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L. H. Thomas Lectures



Supernovae and the Discovery of the Accelerating Universe


Space Telescope Science Institute
Johns Hopkins University


Monday, October 19, 2015

301 Riddick Hall



In 1929 Edwin Hubble discovered that our Universe is expanding. Eighty years later, the Space Telescope which bears his name is being used to study an even more surprising phenomenon, that the expansion is speeding up. The origin of this effect is not known, but is broadly attributed to a type of "dark energy" first posited to exist by Albert Einstein and now dominating the mass-energy budget of the Universe. I will describe how our team discovered the acceleration of the Universe and why understanding the nature of dark energy presents one of the greatest remaining challenges in astrophysics and cosmology.





The L. H. Thomas lectures are among the most prestigious general audience presentations in the Triangle. Since 1980, over twenty different Nobel prize winners have spoken in the series. The L. H. Thomas lectures are cosponsored by the Department of Physics of North Carolina State University, the College of Sciences Foundation, and the SAS Institute.

A Memoir, compiled by David Jackson, can be downloaded here as a PDF. More biographies and memoirs of National Academy of Science members can be found at the National Academies Press.

 


Llewellyn Hilleth Thomas came to the Department of Physics at North Carolina State University in 1968 as a University Professor where he continued his distinguished career in physics and mathematics. His lectures, participation in seminars, and advice on a wide range of research problems have been invaluable to students and faculty.

Professor Thomas was born in London on October 21, 1903. He was taught at home until age seven and then attended a private school. At the age of 11 he attended the Merchant Taylor's school in London. In 1921 he obtained a scholarship to study pure and applied mathematics at Trinity College, Cambridge. He won a senior scholarship in 1923 and an Isaac Newton Studentship in 1924, receiving a first class honors degree in mathematics with distinction in advanced subjects. In 1925, during his second year of graduate study, he was awarded the Smith prize for an essay on adiabatic invariants which formed the basis of his first publication.

The period 1925-26 was spent at Bohr's institute in Copenhagen where, in addition to continuing work on the passage of electrified particles through matter, he performed calculations on the relativistic motion of an electron with spin angular momentum and on self-consistent fields for atoms. Seven papers on these topics were published as part of his doctoral studies. His second article, entitled "Motion of the Spinning Electron," describes an effect which bears his name--The Thomas Precession of an electron. His third paper describes a statistical model for an atom which was concurrently being developed by Fermi. Today this model of the atom is known as the Thomas-Fermi model. Another paper in this series is acknowledged by contemporary atomic collision scientists as the pioneering theoretical work on the classical model of charge transfer for protons on atomic hydrogen. He received his Ph.D. in 1927 and M.A. in 1928 from Cambridge University.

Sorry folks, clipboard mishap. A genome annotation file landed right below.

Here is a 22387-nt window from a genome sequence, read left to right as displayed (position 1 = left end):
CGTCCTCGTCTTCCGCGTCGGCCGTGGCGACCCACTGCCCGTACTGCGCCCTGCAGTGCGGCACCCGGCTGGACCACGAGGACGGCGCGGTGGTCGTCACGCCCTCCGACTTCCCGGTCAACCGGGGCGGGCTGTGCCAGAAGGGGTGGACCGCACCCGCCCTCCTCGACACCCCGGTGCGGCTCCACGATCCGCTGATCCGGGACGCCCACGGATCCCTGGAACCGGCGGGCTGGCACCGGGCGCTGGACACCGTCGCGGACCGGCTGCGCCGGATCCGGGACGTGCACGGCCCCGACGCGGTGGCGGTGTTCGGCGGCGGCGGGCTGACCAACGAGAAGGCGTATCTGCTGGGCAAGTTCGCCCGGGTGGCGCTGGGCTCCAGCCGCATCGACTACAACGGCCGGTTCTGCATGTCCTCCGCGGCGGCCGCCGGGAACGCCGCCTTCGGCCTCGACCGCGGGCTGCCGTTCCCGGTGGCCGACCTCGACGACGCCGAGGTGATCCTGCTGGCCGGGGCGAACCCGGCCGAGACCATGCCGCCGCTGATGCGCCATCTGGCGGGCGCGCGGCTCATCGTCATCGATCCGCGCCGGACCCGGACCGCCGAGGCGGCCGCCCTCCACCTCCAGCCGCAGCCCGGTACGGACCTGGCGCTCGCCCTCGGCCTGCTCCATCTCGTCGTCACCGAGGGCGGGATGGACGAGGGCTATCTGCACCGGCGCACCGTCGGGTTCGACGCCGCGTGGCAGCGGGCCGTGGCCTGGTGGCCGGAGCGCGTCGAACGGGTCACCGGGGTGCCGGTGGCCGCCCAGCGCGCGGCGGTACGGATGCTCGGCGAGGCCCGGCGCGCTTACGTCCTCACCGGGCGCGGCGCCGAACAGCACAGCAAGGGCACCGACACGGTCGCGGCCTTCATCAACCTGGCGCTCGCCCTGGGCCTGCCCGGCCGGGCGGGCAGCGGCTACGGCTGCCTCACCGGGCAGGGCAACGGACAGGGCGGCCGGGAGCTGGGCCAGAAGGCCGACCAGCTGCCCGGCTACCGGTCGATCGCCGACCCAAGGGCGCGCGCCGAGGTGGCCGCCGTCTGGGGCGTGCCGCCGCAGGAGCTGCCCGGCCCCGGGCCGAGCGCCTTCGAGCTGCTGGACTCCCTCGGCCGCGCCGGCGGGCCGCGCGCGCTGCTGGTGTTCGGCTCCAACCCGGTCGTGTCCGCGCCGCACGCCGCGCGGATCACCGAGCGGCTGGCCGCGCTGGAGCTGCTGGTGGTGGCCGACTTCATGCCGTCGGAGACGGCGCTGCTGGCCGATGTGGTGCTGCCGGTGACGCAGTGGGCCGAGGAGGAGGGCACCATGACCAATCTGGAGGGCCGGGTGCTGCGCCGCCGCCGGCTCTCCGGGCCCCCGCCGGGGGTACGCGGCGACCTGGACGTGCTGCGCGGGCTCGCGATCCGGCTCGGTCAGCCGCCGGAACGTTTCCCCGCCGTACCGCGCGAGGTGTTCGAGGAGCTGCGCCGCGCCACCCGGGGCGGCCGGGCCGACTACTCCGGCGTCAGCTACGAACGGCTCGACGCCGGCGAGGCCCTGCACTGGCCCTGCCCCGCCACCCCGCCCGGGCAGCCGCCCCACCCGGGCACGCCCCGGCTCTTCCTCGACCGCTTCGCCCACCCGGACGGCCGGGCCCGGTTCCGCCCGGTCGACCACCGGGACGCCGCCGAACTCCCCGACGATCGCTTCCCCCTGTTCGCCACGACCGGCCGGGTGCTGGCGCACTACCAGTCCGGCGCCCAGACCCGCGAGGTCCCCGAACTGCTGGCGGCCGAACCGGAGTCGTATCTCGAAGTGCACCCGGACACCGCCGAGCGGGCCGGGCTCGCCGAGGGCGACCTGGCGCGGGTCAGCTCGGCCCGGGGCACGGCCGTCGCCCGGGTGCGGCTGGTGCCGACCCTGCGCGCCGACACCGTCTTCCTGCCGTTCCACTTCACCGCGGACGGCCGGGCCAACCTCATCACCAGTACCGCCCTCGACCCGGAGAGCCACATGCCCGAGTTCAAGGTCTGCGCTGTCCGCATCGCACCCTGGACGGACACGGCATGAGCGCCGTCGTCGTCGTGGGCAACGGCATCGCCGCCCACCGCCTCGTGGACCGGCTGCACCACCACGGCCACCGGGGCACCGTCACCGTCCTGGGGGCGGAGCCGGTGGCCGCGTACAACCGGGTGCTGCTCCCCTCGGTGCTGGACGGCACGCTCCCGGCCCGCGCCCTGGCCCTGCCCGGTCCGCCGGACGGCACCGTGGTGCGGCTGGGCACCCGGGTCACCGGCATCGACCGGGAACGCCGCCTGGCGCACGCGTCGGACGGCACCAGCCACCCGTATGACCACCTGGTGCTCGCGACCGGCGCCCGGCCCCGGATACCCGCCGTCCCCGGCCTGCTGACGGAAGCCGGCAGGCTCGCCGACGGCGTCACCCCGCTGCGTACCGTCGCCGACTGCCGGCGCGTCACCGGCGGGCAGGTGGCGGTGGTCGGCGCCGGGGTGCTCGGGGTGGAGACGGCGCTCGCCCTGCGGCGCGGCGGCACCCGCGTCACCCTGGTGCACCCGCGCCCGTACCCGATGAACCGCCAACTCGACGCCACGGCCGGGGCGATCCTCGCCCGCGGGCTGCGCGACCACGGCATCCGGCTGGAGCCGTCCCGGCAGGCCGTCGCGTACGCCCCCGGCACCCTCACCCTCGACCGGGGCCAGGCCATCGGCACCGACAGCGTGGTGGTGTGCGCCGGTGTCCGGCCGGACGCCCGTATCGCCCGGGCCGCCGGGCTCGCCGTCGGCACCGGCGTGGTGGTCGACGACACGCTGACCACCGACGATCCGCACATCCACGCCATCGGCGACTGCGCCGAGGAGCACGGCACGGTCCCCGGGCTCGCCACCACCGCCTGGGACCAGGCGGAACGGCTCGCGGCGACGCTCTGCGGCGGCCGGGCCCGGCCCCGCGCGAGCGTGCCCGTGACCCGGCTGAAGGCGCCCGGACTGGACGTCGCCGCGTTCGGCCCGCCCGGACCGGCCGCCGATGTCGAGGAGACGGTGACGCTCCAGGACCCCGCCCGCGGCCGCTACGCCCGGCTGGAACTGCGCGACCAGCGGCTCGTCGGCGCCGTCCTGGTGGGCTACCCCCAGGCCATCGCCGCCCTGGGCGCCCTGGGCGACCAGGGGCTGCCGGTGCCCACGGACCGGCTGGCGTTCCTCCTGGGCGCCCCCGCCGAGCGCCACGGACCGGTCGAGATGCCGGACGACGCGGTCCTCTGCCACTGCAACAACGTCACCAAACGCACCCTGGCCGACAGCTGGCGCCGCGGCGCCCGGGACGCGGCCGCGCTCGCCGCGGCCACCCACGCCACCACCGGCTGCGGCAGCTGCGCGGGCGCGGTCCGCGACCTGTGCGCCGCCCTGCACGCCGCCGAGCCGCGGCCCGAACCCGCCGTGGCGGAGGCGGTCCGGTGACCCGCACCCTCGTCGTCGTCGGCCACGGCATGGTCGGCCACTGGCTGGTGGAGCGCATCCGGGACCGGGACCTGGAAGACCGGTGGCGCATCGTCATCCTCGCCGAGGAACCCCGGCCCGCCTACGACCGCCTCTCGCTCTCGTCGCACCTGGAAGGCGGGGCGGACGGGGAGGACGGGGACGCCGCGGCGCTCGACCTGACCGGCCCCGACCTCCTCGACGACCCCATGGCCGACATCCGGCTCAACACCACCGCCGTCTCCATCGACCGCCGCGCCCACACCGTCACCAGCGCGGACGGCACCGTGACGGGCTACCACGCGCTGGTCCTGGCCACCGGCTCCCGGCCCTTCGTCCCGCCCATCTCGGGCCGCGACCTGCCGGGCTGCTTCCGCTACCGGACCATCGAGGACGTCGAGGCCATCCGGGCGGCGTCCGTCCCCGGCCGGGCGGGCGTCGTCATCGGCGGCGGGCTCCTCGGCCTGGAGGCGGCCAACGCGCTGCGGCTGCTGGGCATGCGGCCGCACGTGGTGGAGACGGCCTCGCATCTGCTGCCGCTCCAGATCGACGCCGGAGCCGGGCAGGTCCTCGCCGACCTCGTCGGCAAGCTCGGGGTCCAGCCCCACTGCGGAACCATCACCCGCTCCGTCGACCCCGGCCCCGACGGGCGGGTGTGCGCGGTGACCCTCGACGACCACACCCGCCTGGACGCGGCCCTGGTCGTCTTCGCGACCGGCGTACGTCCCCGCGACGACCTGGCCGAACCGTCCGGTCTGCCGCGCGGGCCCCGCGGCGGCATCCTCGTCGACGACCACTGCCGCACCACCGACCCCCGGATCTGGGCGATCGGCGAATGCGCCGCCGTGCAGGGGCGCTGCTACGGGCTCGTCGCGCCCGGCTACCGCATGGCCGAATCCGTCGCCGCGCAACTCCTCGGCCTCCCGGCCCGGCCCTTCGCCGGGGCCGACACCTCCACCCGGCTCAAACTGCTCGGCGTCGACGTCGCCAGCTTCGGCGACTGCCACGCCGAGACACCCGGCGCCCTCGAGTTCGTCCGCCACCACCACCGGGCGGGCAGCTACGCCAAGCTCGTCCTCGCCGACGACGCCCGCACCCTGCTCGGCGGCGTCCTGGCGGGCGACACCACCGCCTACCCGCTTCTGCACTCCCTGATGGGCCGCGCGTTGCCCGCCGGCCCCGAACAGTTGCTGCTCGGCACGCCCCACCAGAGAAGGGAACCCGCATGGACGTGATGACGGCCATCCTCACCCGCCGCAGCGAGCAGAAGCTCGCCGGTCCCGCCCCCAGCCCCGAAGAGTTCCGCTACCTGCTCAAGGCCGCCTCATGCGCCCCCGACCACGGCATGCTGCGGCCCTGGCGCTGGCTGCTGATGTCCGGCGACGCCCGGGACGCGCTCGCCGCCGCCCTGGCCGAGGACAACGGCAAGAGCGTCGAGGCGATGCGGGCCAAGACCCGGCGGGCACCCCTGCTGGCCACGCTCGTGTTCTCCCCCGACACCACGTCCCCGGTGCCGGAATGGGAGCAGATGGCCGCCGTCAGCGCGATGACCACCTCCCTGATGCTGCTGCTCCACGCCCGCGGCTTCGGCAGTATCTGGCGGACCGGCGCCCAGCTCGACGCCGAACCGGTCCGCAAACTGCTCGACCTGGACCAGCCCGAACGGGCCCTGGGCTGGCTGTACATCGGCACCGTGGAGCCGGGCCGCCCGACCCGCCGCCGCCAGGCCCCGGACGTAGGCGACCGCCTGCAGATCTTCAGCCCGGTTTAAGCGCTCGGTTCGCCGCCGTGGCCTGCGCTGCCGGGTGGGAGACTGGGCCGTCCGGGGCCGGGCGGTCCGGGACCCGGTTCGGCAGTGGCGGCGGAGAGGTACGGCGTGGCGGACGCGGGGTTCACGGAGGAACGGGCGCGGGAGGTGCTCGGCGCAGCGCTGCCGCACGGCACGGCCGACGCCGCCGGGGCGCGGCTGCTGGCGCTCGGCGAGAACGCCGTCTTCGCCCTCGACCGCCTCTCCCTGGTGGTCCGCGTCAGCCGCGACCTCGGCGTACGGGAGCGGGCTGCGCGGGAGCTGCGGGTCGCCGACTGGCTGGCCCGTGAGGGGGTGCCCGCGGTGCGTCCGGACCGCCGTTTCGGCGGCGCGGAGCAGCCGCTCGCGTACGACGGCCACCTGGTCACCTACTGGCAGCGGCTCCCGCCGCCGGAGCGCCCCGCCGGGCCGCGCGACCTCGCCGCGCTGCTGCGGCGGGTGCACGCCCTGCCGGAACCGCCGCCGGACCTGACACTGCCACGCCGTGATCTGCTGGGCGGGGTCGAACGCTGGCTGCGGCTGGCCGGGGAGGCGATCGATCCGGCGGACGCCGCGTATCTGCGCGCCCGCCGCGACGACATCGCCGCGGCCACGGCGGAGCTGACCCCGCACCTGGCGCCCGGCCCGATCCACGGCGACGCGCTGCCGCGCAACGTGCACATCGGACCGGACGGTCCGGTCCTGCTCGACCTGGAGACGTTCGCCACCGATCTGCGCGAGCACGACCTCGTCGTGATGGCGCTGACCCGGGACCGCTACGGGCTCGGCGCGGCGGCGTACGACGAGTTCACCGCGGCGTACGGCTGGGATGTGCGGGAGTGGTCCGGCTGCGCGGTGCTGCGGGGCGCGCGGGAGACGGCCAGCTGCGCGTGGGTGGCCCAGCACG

L. H. Thomas joined the Department of Physics at Ohio State University as an Assistant Professor in 1929. He was promoted to Associate Professor in 1930 and to Professor in 1936. He wrote two papers which were published in 1938 describing the Thomas Cyclotron--a heavy particle, high energy accelerator now in use at several important nuclear physics installations. During World War II he served as a physicist and ballistician at the Ballistic Research Laboratory at the Aberdeen Proving Ground, Maryland where he was an author of numerous technical reports. Following the war in 1946 he accepted a position as a member of the senior staff at the Watson Scientific Computing Laboratory established by IBM at Columbia University. He was appointed an Honorary Professor at Columbia in 1950 and a Fellow of IBM in 1963. While with IBM, he authored over 40 papers on numerical methods and applications in atomic physics, plasma physics, general relativity, and applied mathematics.

In 1963 he received the D.Sc. degree from Cambridge University and the Davisson-Germer prize in 1982 from the American Physical Society "for his early pioneering contributions to the theory of the spin-orbit interaction in atoms and the statistical model of atoms."

Professor Thomas was a fellow of the American Physical Society and a member of the National Academy of Science. He was also a member of Sigma Xi, the American Association for the Advancement of Science, the British Association for the Advancement of Science, the Royal Astronomical Society, and the Cambridge Philosophical Society.

Llewellyn H. Thomas died in Raleigh, NC, on April 20, 1992.